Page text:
Gold futures ended with a modest loss on Wednesday, lacking support as some equities markets in Asia and the U.S. climbed and while commodities traders weighed the potential economic impact of an outbreak of a serious virus in China.
Gold for February delivery on Comex lost $1.20, or 0.08%, to settle at $1,556.70 an ounce, while March silver added 2 cents, or 0.1%, to $17.828 an ounce following a 1.5% loss Tuesday.
In other metals trading, March palladium rose 4.6% to $2,335.60 an ounce,...
Gold futures settled at a more than two-week high on Thursday, as worries surrounding the spread of the coronavirus led to weakness in the U.S. stock market and a fall in bond yields, lifting the haven appeal of the precious metal.
"Appetite towards the precious metal should remain supported by growing fears over the coronavirus outbreak in China," said Lukman Otunuga, senior research analyst at FXTM. "The general uncertainty is likely to accelerate the flight to safety with gold seen testing...
Gold was steady in Asia as markets assessed the likely impact of the spread of China™s coronavirus. Palladium extended its decline.
Spot gold -0.1% to $1,556.81/oz at 7:41am in Singapore; -0.2% Tuesday. Bloomberg Dollar Spot Index steady after +0.1% Tuesday.
Other precious metals: Silver little changed at $17.7762/oz, Platinum -0.1% to $999.92/oz, Palladium -0.3% to $2,394.35/oz; prices fell 5.6% Tuesday, biggest loss since Aug. 1.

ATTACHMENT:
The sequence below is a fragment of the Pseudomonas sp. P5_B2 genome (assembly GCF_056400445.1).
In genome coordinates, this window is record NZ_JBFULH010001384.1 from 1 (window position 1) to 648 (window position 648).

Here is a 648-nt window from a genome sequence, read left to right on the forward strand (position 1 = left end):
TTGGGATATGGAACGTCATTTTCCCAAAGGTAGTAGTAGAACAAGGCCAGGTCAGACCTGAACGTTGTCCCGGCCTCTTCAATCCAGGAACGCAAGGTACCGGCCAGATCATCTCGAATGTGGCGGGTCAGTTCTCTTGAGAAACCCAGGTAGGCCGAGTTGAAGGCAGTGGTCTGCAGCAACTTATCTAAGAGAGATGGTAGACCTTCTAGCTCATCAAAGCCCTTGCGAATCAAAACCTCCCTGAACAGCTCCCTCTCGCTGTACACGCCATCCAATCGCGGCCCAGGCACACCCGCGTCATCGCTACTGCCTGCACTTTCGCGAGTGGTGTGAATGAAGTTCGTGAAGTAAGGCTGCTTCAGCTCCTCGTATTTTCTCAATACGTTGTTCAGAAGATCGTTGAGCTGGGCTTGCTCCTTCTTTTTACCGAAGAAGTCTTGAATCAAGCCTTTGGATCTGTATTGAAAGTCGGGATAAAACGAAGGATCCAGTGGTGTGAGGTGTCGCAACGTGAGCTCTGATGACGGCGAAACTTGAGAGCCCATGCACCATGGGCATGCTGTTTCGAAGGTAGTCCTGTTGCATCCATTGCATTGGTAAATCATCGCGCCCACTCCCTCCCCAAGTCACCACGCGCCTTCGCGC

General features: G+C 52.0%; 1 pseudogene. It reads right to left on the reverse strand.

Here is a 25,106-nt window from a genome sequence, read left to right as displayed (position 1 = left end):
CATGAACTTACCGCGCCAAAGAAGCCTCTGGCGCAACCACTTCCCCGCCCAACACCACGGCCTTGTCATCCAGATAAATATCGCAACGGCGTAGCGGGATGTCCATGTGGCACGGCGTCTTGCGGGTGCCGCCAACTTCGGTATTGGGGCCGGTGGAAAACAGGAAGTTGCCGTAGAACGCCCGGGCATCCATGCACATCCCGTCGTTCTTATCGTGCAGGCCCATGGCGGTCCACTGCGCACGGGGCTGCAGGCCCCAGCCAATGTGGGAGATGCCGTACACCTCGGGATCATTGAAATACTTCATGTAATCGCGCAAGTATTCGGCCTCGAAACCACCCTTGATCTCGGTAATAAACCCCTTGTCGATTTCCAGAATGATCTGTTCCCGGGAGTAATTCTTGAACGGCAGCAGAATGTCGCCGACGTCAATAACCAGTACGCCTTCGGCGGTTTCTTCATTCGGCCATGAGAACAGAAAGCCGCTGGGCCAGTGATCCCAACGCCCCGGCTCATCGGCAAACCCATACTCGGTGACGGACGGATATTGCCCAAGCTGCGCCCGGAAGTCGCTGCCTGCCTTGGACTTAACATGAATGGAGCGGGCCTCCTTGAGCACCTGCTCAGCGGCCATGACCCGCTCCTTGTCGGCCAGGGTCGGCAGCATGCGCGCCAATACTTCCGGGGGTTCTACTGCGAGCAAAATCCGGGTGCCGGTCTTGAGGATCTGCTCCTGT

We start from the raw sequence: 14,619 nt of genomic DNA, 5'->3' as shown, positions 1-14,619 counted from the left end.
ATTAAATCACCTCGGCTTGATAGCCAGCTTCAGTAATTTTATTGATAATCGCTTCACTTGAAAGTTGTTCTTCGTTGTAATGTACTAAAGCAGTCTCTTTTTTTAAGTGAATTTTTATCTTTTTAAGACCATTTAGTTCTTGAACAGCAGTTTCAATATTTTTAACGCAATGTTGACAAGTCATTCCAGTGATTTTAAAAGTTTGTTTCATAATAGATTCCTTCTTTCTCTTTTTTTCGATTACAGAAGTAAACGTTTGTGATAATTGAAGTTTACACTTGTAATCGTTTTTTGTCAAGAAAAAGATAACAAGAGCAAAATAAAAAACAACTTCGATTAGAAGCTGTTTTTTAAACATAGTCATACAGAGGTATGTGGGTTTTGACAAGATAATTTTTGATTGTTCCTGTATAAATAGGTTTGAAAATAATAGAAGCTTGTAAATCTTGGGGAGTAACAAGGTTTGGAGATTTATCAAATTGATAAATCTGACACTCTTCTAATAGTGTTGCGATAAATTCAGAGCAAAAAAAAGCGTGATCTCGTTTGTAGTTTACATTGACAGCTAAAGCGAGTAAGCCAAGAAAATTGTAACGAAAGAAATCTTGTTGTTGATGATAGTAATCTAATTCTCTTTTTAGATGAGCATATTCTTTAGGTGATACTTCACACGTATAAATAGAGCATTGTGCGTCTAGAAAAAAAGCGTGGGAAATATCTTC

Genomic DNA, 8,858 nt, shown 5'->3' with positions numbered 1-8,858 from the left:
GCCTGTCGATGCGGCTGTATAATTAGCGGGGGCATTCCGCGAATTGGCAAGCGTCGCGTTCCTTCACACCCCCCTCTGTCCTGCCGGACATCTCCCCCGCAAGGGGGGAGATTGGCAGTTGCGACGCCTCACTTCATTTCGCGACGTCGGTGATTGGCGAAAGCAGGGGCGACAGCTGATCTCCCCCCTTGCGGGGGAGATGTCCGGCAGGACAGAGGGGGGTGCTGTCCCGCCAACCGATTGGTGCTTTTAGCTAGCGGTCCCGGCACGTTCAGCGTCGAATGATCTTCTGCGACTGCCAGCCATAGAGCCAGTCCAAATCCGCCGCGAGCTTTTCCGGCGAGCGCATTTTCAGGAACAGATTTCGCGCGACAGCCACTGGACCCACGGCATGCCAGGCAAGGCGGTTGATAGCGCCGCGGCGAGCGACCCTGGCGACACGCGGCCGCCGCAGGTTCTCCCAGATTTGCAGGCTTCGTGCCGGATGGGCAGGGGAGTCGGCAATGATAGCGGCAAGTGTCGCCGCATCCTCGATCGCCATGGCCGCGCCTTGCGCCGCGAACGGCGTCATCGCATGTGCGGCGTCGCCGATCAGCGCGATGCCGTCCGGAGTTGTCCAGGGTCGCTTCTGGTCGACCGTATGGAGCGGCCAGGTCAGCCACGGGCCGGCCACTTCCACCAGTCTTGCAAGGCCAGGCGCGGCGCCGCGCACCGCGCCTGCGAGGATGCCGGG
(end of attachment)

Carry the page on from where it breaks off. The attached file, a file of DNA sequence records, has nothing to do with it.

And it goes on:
Gold prices were little changed on Wednesday as technical support on expected dovish monetary policy from central banks offset revived appetite for riskier assets and an upbeat dollar.
Spot gold was down 0.1% at $1,555.73 an ounce at 13:22 GMT. U.S. gold futures dipped 0.2% to $1,555.50.
Investors will keep a close eye on the European Central Bank™s first policy meeting of the year on Thursday, while the Fed™s first meeting is scheduled for Jan. 28-29.
Lower interest rates reduce the...
Oil prices fell more than 2% on Wednesday as a market surplus forecast by the International Energy Agency (IEA) and demand worries outweighed concern over disruptions to Libya's crude output.
Brent crude was down $1.39, or 2.2%, at $63.20 per barrel. U.S. West Texas Intermediate crude fell 2.8%, or $1.64, to settle at $56.74 per barrel.
The head of the IEA, Fatih Birol, said he expects the market to be in surplus by 1 million barrels per day (bpd) in the first half of this year.